Buy 1-2 Spokeshaves
What is a Spokeshave?
A spokeshave is basically a small handplanes used for shaping and smoothing curved wood. The spokeshave body holds an adjustable blade rigidly against the bed, in a very similar way to a handplane. As mentioned above, spokeshaves were originally used for making wagon wheel spokes, but have moved into being used for other types of woodwork.
What Spokeshaves Do You Need?
Opinions vary on which spokeshaves you need for woodworking, because many people use spokeshaves for different tasks. I will try to explain which spokeshaves excel at certain types of work, and then you can make the decision about which spokeshaves to buy.
I like to have at least two spokeshaves, one with a flat bottom and set for taking more of a rough cut, and and one set for fine cuts. The fine cut spokeshave can have either a flat bottom, or (as I prefer) a slightly rounded bottom, for getting into curves. Many of the modern budget-friendly spokeshaves have poor machining, don’t have a bed that’s flat enough for stability, and don’t have good tool steel for the iron. There are a couple modern spokeshaves that can be modified to work well, especially with a good replacement blade that will hold a nice edge.
What are the Best Vintage Spokeshaves?
Antique spokeshaves are usually my preference, and antique wooden spokeshaves are really sweet if you can get them tuned up and get a tight mouth. However, before buying antique wooden spokeshaves, make sure the wooden body isn’t split. A couple people have done pretty good tutorials on how to sharpen wooden spokeshaves (check YouTube).
My favorite vintage, all metal spokeshave is the Stanley No. 151 spokeshave (also manufactured as the Record A151 spokeshave). It is probably the most popular and best-designed spokeshave. Hand tool expert Jim Bode said of the Stanley 151 spokeshave:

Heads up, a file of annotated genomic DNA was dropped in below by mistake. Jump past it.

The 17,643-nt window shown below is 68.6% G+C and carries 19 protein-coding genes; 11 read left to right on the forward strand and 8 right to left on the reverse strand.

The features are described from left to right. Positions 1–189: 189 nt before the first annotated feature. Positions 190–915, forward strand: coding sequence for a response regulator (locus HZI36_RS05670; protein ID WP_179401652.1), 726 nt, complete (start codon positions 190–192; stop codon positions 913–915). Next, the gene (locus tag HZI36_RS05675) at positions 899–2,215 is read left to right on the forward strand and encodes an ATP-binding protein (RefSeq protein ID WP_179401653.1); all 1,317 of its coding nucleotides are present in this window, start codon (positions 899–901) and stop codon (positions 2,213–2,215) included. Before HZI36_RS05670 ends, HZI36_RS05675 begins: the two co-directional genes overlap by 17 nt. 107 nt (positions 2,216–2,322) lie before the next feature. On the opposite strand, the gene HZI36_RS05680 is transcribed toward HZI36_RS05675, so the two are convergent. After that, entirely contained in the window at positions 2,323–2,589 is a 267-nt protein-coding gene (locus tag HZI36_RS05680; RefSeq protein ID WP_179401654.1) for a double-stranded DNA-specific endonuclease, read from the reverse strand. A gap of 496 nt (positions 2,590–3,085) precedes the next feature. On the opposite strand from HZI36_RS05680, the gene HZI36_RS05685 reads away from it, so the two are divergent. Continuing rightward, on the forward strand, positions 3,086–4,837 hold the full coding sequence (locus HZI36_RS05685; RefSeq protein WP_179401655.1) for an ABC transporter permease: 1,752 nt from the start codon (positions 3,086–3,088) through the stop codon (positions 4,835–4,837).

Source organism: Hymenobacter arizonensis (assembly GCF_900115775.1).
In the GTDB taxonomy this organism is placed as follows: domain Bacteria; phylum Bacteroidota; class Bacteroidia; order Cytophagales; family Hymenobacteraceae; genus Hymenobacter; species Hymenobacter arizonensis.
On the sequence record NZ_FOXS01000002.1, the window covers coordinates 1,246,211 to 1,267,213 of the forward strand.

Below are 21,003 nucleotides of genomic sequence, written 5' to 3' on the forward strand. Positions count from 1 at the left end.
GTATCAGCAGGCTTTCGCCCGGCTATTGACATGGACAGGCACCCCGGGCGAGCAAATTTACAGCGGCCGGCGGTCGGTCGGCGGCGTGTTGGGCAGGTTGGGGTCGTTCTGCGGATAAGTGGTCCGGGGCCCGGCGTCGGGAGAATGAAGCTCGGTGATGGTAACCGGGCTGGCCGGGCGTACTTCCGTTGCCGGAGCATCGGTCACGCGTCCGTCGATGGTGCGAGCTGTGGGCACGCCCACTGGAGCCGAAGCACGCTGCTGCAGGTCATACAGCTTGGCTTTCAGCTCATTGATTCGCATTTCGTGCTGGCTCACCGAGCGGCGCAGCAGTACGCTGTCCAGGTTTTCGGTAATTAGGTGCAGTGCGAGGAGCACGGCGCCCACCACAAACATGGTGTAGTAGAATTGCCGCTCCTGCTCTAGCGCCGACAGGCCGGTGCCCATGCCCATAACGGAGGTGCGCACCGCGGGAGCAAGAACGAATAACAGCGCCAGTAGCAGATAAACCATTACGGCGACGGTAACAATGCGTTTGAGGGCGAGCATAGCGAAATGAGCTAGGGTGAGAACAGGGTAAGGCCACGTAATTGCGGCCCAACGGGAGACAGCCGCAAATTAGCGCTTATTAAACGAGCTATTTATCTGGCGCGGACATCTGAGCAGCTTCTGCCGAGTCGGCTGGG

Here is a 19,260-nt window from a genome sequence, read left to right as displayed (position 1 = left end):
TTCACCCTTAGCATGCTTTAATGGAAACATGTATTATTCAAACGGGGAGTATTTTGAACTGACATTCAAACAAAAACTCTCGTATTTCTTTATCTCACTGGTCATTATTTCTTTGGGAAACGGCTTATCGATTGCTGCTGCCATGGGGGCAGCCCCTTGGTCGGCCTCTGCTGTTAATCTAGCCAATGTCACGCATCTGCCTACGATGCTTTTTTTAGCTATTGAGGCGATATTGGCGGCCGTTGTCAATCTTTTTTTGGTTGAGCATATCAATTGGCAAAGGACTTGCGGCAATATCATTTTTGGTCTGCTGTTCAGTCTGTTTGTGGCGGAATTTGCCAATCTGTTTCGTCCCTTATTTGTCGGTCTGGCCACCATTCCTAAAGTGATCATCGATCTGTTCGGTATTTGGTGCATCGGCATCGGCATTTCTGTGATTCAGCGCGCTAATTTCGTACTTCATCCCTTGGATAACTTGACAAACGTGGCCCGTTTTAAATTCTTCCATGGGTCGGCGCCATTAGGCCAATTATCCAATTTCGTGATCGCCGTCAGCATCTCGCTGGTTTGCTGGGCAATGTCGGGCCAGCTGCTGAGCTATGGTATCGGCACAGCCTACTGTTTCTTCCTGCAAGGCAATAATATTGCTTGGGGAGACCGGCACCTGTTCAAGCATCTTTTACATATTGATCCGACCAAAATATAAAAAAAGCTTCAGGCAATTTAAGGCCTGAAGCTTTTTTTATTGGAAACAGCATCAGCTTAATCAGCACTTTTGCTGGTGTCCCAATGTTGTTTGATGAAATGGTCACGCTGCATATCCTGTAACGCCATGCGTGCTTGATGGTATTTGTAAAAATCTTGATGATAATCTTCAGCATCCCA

“The best-selling spoke shave of all time. A totally no-nonsense shave with dual micrometer like adjustments that allow you to take thin shaving on one side and a heavier cut on the other, if you want to. Easy to sharpen and easy to find replacement blades. Works great on flats, convex, and even concaves greater than 8 inch radius.”
Another very popular, though not as easily adjustable spokeshave is the vintage Stanley No. 51 spokeshave (pictured below). If tuned up, these smaller spokeshaves work great, and are cheaper than the No. 151.
Back in the October 2002 issue of Fine Woodworking Magazine, chairmaker Brian Boggs wrote a great article titled, “Soup Up Your Spokeshave” that should be helpful in making your vintage (or even new) spokeshave work as good as possible (find the article here).
- Here are some excellent vintage spokeshave models that should be easy to find:
What are the Best New Spokeshaves for Woodworking?
A well-respected chair maker, Brian Boggs, designed an excellent curved-bottom spokeshave for Lie-Nielsen. This is my favorite new spokeshave. The A2 blade keeps a good edge and the castings are nicely machined with a flat bed and cap iron, which all lead to a chatter-free tool that helps prevent tearout. The hickory handles are comfortable and appropriately shaped. The Lie-Nielsen spokeshave comes totally tuned, sharp, and ready to use out of the box. You can buy it here.
Cheaper, new spokeshaves are rarely usable out of the box. But as mentioned earlier, here’s an excellent Fine Woodworking article by Brian Boggs, called “Soup Up Your Spokeshave” where he shows how to improve a newer, cheaper spokeshave (Issue #158, pp. 45-49).
Stanley has manufactured a “reproduction” of their vintage No. 151 spokeshave (pictured above). Though not made as good as the original (maybe they lost the recipe?) with some work and modifications it can do a pretty good job. You can also use your belt sander to round the bottom. You can find it on Amazon here. (sold under model numbers 12-951 and 1-12-151 for $25-$35). But it’s going to require just as much work (if not more) than a vintage No. 151, so you might as well buy a vintage model and put some work into it, and get a better spokeshave.
Other new Spokeshave options: Highland Woodworking has a good selection of new spokeshaves and replacement blades here. I have heard good things about the Veritas Low Angle Spokeshave, found at the above link. I would steer clear of the Kunz spokeshaves, as I haven’t had luck tuning them up.